In the article of The Hindu posted below, Hu Shisheng, a scholar from the China Institutes of Contemporary International Relations says that a progress on the border could be the acceptation and the respect "of each other’s LAC [Line of Actual Control] claim”, but he forgets to raise the question: where is the Chinese LAC?
That seems to be one of the main hurdles in these fruitless talks, China is not ready to put on paper 'its' perception of the LAC, except that for general declaration that Arunachal is Chinese territory. This has nothing to do with a LAC, which is a precise demarcated Line.
Presuming that Beijing is not interested to immediately 'settle' the border issue, an indication of its 'perceptions' would be useful.
Regarding the 'Tibet policy', Ananth Krishnan says that it is "under the charge of Ling Jihua, a protégé of Hu Jintao".
It is not exactly correct because, even though Ling may run the day-to-day Tibet's affairs as the head of the United Front Work Department, in fact it is the Central Working Coordination Small Group on Tibet which gives the directions. As mentioned a few days back in this blog, it has not been reconstituted as yet.
Regarding the 'American Pivot', many in India believe that in case of a conflict, Washington will side with India.
Is this presumption correct?
Historically, the United States have never helped India against China.
I have earlier written about the 1962 conflict and the role of India's so-called friends.
In this context, an interesting to reproduce a discussion between Chinese Premier Zhou Enlai (Chou) and Henry Kissinger, the Assistant to the President for National Security Affairs.
Though now declassified, it was marked TOP SECRET/SENSITIVE/EXCLUSIVELY EYES ONLY.
The encounter took place in Beijing on July 10, 1971.
MEMORANDUM OF CONVERSATION
Dr. Kissinger: With respect to the incidents in Sinkiang [Sino-Russian clashes] , though, I can say the following.
When I assumed my present position I thought that the Chinese were always the aggressors. (Chou laughs.) Then I looked at the map of that part Sinkiang where the incidents took place --this was in the summer of 1969 and saw that it was three miles from the Soviet railhead and 200 miles from a Chinese railhead. It then occurred to me that the Chinese military loaders would not have picked such a spot to attack, Since then I have looked at the problem with a different perspective.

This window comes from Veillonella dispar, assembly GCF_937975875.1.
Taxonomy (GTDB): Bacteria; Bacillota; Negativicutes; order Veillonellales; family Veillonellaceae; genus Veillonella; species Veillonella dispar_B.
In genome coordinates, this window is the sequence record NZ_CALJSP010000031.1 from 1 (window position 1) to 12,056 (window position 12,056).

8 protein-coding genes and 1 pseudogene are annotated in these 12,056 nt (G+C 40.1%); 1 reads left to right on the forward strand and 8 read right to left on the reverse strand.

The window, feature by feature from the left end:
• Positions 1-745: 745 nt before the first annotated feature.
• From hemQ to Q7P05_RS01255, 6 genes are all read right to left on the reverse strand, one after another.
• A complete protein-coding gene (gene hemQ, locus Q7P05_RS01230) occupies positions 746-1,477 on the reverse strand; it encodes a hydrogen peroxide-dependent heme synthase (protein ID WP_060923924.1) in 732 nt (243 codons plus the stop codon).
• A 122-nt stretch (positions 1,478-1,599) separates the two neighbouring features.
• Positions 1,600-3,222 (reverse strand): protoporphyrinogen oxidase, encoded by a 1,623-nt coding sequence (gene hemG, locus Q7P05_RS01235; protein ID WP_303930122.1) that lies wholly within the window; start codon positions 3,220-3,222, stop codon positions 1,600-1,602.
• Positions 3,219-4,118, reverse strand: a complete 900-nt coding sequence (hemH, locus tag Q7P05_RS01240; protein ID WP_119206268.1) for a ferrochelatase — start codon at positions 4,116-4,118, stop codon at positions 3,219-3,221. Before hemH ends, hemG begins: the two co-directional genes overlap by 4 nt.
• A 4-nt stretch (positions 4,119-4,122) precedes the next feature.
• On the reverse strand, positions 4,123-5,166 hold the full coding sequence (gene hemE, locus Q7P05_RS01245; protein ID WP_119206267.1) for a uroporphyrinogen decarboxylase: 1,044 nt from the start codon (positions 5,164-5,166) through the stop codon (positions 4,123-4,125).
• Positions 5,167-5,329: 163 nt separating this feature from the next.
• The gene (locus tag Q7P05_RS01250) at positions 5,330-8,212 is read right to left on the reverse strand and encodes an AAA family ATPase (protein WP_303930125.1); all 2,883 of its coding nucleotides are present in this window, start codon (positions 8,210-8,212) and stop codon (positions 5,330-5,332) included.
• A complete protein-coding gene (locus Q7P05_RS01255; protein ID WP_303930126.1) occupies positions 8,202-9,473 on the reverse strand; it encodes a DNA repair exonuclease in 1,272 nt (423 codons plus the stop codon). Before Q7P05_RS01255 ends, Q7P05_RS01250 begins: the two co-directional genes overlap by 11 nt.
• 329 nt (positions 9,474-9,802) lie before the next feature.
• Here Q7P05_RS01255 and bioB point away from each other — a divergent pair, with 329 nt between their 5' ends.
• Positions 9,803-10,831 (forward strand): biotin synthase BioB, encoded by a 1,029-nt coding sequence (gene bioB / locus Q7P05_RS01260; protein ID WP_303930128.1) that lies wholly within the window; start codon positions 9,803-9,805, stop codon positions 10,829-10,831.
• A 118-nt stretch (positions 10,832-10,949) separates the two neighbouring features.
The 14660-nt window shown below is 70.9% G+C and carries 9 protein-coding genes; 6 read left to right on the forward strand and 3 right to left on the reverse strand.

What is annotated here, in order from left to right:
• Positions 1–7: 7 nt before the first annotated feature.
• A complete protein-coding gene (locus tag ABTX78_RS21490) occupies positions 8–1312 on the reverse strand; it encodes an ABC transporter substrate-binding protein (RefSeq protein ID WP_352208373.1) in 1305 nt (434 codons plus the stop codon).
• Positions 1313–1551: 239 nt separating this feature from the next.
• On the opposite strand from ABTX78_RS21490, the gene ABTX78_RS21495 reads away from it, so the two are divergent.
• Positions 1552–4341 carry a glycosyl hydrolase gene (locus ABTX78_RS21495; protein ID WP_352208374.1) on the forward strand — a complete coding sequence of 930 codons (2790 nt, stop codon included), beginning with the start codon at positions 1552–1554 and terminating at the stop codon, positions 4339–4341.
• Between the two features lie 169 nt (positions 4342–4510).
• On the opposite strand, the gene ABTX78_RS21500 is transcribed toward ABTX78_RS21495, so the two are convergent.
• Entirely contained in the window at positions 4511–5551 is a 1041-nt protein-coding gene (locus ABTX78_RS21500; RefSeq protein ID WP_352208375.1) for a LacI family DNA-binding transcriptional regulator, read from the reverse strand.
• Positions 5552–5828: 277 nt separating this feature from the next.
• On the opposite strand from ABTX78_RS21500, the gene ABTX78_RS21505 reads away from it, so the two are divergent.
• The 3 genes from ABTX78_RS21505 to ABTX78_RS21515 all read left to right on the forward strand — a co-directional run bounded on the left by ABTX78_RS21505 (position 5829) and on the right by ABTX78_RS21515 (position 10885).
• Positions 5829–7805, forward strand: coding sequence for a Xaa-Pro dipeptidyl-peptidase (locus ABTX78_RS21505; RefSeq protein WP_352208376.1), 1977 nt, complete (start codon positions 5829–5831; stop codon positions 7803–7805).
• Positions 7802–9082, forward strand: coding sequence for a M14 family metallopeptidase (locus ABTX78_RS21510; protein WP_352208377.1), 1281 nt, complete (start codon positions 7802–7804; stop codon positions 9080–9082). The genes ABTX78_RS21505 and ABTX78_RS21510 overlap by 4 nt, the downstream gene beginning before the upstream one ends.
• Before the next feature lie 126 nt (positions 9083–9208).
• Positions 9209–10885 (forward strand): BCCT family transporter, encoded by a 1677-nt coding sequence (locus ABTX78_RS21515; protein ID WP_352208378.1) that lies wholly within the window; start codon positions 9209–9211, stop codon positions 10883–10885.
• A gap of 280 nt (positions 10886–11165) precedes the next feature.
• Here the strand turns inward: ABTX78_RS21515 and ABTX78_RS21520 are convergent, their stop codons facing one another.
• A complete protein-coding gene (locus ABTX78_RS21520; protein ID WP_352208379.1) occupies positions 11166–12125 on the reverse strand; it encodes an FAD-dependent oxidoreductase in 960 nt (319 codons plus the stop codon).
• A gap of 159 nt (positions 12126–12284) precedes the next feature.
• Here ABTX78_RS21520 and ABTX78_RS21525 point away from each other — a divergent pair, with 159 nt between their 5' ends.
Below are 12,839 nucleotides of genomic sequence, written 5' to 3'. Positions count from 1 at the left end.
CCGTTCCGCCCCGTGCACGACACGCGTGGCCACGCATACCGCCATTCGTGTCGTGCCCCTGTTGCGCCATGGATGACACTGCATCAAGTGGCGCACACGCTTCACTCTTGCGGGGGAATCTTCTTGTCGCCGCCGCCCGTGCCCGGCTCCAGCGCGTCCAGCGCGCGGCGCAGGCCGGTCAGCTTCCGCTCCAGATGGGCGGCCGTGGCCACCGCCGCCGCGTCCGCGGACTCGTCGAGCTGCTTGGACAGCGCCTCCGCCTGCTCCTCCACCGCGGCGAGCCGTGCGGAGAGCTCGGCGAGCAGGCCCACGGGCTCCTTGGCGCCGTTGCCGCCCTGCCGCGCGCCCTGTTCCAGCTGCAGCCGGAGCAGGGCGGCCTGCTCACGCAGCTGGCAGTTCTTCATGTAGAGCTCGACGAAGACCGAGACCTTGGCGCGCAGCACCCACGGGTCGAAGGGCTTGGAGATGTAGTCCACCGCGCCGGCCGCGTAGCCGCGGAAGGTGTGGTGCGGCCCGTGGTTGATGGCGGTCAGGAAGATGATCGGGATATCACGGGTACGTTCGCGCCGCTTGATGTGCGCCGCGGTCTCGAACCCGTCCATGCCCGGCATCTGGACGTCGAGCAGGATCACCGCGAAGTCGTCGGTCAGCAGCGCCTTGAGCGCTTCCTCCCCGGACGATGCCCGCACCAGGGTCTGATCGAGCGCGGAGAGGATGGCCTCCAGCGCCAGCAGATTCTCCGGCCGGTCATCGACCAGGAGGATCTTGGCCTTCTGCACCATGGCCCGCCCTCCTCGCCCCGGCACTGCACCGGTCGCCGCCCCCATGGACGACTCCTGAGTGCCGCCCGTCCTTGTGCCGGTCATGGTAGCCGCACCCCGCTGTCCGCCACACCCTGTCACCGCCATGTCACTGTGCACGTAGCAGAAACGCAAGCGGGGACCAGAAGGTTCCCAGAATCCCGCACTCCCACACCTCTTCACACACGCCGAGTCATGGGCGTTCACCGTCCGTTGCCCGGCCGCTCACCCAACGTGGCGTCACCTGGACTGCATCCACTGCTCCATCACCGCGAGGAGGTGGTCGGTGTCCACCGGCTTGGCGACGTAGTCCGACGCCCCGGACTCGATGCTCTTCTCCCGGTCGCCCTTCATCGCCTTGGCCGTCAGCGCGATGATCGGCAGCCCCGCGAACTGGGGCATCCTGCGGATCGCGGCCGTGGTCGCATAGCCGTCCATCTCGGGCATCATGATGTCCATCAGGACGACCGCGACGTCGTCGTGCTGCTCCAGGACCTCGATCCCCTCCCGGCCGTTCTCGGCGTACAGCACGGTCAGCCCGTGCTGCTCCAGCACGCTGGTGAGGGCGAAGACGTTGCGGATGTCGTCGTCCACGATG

PM Chou: It is also possible to misunderstand the origins of the Sino-Indian conflict.
Dr. Kissinger: That's possible.
Chou: The Indians said that we created the Ladakh incident. It occurred on a peak of the Karakorums on the Aksai-chin Plateau of Sinkiang. At this point a ridge of the Karakorums falls off very sharply downward on the Kashmir side. The elevation is very high and even the Soviet helicopters used by the Indians could only gradually work their way up the steep slope. Our people were on top of this ridge and could see down on the Soviet helicopters gradually coming up. The Aksai-chin Plateau is the route along which we have to travel when crossing from Sinkiang to the Ali district of Tibet. The height of the plateau is 5000 meters. We started to build this highway in 1951
Dr. Kissinger: The Indians call this region Ladakh.
PM Chou: Actually, Ladakh is farther below, but the Indians call all of this region Ladakh. Even the British colonial maps do not show this as a part of India, and Nehru was only able to provide a claim on the basis of a map drawn by a British traveller. Even three years after the road was built, Nehru didn't know about it. It runs all the way from Western Sinkiang to the Ali district of Tibet.
In my discussions with Nehru on the Sino-Indian boundary in 1956 he suddenly raised the issue of the road. I said, "you didn't even know we were building a road the last three years, and now you suddenly say that it is your territory.." I remarked upon how strange this was. Although the so-called McMahon Line was a line that no Chinese government ever recognized, at least it was a line drawn by a Britisher, even though in drawing it he included more than 90, 000 square kilometers of our territory in India. However, in the western sector there was no such line.
was no agreement with us either in 1956 or 1957. And so in 1959 the Indians sent small patrols crawling up the steep slopes to attack our post. Our guards were at the passes. This was in December and the weather was extremely cold --40 degrees below zero. Our post was in the form of a fort and we could see them climbing up. So when the Indians attacked they suffered more heavy losses than we. However, we did have some wounded, and we raised a protest with the Indian Government. TASS said of this incident that the Chinese committed aggression against India. Khrushchev, without inquiring, took the same position on the grounds that the Indians had suffered such heavy casualties. This was the first such anti-China statement from the USSR.
Khrushchev wanted to go to David. Just before, in June 1959, he tore up the Soviet agreement on atomic cooperation with China, and he brought these two things (the Soviet support for India and the tearing up of the nuclear cooperation agreement with China) as gifts to Camp David.
Dr. Kissinger: No, we didn't know about this until much later.
PM Chou: Were you there?
Dr. Kissinger: I wasn't in the government then, but because I had been a time advisor to several governments I knew a number of our senior officials. They didn't believe that there was a split between Moscow and Peking until well into the 1960's. But whatever the Soviets do to you, they do for their reasons, not for our reasons.
PM Chou: I'm aware of that, but I wanted you to know what had taken place.
Dr. Kissinger: I wasn't present at Camp David, so I cannot tell what was happening.